It’s at this point that Sally recognises him and with her one cry of “Joe!” transports us back to the past story that will take up most of the film. Here, seven minutes into the film and with the first intertitle, Asquith smoothly and succinctly cuts straight to the clean-cut if love-stricken Joe of the past, at work in the hairdresser’s and turning in response to Sally’s call to him then.
Joe’s romance is a one-sided one, more of a romantic obsession. Sally’s friendly with him but Joe’s blind to her lack of romantic interest in him, just as he’s blind to the way others are aware of and are observing his behaviour. In fact, Sally happily flirts with one customer and shows an obvious interest in another (the farmer), which leads to rather comic displays of Joe’s jealousy—he deliberately slaps a hot towel on the customer’s face and for the farmer adjusts the barber’s chair with rough jerks.
When Sally invites him back to her boarding house – she likes him enough to get over her annoyance over his petulant displays of jealousy – Joe sits in the drawing room, glaring with barely suppressed rage at the presence of the other boarders. But when Sally and he are finally on their own, she is then in constant flight from him, flitting to the mantelpiece for cigarettes and sitting at the piano to play. Asquith shoots Joe stretching out his hands towards Sally’s back as if the intention is more to murder than to love. The whole evening is a blackly comic romantic disaster of which Joe seems unaware: when Sally closes the front door on him, he leans against it with an enraptured look on his face, while Sally, on the other side of the door, looks tired and thoughtful, then shrugs it all off.
A Cottage On Dartmoor was made at the tail end of the silent period, a fact that the film itself alludes to in the first scene in the hairdresser’s when Joe invites Sally to “the talkies.” It’s certainly a curious effect to be watching a silent film which contains a lengthy sequence of characters (Joe follows Sally and her farmer on a date) watching an early sound film in a cinema. In fact, originally there was a sound recording for this talkie sequence but that’s now lost, yet it’s still fascinating in its own right. Asquith plays up the social comedy of the setting as much as its significance to Joe’s story, concentrating on the variety of different social types and their reactions to what’s happening on the screen (which we never see ourselves). So, there are shots of the orchestra packing up, playing cards and drinking beer once the silent comedy short is replaced by the sound feature while a series of different characters are picked out from the audience—an elderly woman who needs the dialogue repeated through her ear trumpet, two schoolboys who are surprised by the resemblance of the man next to them to Harold Lloyd (this is Asquith himself), an older man that falls asleep, a man more interested in his woman companion than in the talkie, and so forth.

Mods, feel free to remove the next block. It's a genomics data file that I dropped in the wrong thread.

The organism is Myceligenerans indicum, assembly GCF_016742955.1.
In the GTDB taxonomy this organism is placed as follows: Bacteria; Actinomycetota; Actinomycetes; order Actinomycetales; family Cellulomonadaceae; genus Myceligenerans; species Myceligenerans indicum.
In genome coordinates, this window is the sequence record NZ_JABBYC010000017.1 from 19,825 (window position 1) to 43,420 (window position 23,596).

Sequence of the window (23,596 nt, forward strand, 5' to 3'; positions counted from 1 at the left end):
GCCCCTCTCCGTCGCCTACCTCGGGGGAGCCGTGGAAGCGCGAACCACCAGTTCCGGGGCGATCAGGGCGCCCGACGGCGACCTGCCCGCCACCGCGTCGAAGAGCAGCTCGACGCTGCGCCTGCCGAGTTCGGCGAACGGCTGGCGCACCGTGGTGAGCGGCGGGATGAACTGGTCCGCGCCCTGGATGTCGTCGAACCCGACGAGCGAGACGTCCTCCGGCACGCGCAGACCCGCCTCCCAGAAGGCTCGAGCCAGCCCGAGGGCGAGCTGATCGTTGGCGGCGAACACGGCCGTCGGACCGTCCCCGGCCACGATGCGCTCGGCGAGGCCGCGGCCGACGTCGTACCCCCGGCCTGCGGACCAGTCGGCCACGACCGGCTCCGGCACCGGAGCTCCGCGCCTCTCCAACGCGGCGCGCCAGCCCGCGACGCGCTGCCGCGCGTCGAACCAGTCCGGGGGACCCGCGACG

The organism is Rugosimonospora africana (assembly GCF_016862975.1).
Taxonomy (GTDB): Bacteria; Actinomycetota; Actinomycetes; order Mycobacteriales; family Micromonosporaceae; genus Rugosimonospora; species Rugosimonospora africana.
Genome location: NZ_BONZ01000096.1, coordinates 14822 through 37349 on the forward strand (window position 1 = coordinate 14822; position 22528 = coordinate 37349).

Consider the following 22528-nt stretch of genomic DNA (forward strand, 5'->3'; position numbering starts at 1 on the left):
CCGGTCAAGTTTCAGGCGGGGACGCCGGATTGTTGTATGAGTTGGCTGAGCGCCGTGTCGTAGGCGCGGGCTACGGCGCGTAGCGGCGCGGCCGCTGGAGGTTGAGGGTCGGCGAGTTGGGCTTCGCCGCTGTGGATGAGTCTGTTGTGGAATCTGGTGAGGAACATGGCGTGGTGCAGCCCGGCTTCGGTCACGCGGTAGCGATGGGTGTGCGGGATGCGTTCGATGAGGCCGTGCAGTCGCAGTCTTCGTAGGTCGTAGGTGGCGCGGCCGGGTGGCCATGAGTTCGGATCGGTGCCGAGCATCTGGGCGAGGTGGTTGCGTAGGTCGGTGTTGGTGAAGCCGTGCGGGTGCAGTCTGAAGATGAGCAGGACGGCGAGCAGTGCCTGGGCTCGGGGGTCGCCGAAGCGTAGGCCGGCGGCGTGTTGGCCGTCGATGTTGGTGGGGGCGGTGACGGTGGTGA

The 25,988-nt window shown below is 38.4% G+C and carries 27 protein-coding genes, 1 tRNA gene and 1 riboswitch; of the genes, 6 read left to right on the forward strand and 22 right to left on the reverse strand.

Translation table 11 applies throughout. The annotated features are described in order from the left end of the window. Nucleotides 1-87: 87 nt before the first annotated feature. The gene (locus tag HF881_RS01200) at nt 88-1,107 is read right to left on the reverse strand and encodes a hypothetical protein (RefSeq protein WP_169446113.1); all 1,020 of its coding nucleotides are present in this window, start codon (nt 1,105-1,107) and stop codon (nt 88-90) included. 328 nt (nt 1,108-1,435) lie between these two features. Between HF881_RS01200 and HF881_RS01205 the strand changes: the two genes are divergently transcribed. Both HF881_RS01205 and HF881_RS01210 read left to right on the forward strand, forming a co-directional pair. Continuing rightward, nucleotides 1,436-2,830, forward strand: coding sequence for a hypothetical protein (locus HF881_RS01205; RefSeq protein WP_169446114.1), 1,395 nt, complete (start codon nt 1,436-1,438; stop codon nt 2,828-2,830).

This then segues into a series of violent fantasies on Joe’s part – forcibly kissing Sally, preparing to cut the farmer’s throat with a razor, leaping on him in the cinema – where, cleverly, Asquith’s cuts to audience reactions to the film seem to be reactions to Joe’s fantasies. After the screening, when Asquith cuts from Joe hiding in the shadows outside Sally’s boarding house to a brightly-lit shot of him stropping his razor, this seems at first to be another fantasy. But it proves to be the start of the final sequence of the flashback with its inevitable violent outcome, which Asquith narrates with a succession of Gance-like rapid cuts, culminating in imagery of a fraying rope, cannon blasting, and a flash of red.
Joe’s fate is rather set with the return to the sombre gloom-ridden tone of the frame story, but this only emphasises the strength of Asquith’s visual imagination at work in this film. The thematic climax of Joe’s repentance and Sally’s forgiveness now leaves no place for Joe in the story. When Joe pulls out from the clothes he’s been given to aid him in his escape a photograph of Sally in front of a tree in blossom, Asquith contrasts that sardonically with the dark silhouette of a leafless Dartmoor tree, a symbol of Joe’s own blighted life. But in the end, Joe is granted his own epiphanic release from his torments with the film’s final, corresponding shot of a tree in bloom, a refutation of the barren landscape of Dartmoor.